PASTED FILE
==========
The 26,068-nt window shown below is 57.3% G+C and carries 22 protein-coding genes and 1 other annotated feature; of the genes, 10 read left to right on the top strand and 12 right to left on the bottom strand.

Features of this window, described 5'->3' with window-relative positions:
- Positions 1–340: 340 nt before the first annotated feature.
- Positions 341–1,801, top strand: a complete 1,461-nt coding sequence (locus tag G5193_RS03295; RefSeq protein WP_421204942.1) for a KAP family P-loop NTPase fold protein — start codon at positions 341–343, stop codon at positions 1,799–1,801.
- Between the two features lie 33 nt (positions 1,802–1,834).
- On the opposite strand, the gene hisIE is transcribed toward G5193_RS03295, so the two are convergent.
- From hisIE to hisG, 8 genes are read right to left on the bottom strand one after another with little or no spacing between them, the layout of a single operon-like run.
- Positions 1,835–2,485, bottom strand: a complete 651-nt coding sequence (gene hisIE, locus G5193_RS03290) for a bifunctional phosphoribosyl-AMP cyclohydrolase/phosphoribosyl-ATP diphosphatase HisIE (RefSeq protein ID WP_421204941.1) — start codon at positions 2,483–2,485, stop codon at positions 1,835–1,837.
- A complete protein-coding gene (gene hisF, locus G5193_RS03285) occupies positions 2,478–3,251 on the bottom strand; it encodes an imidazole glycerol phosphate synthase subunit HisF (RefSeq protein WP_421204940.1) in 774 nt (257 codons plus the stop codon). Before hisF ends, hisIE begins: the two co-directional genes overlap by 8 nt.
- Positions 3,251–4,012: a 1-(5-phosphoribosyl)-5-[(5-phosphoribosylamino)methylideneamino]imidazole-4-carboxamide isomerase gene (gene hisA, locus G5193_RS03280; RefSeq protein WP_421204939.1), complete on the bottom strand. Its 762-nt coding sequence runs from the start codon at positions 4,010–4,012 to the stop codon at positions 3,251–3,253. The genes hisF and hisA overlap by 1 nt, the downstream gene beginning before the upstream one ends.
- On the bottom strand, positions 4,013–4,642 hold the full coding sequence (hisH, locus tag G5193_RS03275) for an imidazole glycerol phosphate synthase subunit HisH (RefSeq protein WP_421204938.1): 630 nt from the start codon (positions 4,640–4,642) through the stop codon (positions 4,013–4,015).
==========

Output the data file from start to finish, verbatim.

The 26,068-nt window shown below is 57.3% G+C and carries 22 protein-coding genes and 1 other annotated feature; of the genes, 10 read left to right on the top strand and 12 right to left on the bottom strand.

Features of this window, described 5'->3' with window-relative positions:
- Positions 1–340: 340 nt before the first annotated feature.
- Positions 341–1,801, top strand: a complete 1,461-nt coding sequence (locus tag G5193_RS03295; RefSeq protein WP_421204942.1) for a KAP family P-loop NTPase fold protein — start codon at positions 341–343, stop codon at positions 1,799–1,801.
- Between the two features lie 33 nt (positions 1,802–1,834).
- On the opposite strand, the gene hisIE is transcribed toward G5193_RS03295, so the two are convergent.
- From hisIE to hisG, 8 genes are read right to left on the bottom strand one after another with little or no spacing between them, the layout of a single operon-like run.
- Positions 1,835–2,485, bottom strand: a complete 651-nt coding sequence (gene hisIE, locus G5193_RS03290) for a bifunctional phosphoribosyl-AMP cyclohydrolase/phosphoribosyl-ATP diphosphatase HisIE (RefSeq protein ID WP_421204941.1) — start codon at positions 2,483–2,485, stop codon at positions 1,835–1,837.
- A complete protein-coding gene (gene hisF, locus G5193_RS03285) occupies positions 2,478–3,251 on the bottom strand; it encodes an imidazole glycerol phosphate synthase subunit HisF (RefSeq protein WP_421204940.1) in 774 nt (257 codons plus the stop codon). Before hisF ends, hisIE begins: the two co-directional genes overlap by 8 nt.
- Positions 3,251–4,012: a 1-(5-phosphoribosyl)-5-[(5-phosphoribosylamino)methylideneamino]imidazole-4-carboxamide isomerase gene (gene hisA, locus G5193_RS03280; RefSeq protein WP_421204939.1), complete on the bottom strand. Its 762-nt coding sequence runs from the start codon at positions 4,010–4,012 to the stop codon at positions 3,251–3,253. The genes hisF and hisA overlap by 1 nt, the downstream gene beginning before the upstream one ends.
- On the bottom strand, positions 4,013–4,642 hold the full coding sequence (hisH, locus tag G5193_RS03275) for an imidazole glycerol phosphate synthase subunit HisH (RefSeq protein WP_421204938.1): 630 nt from the start codon (positions 4,640–4,642) through the stop codon (positions 4,013–4,015).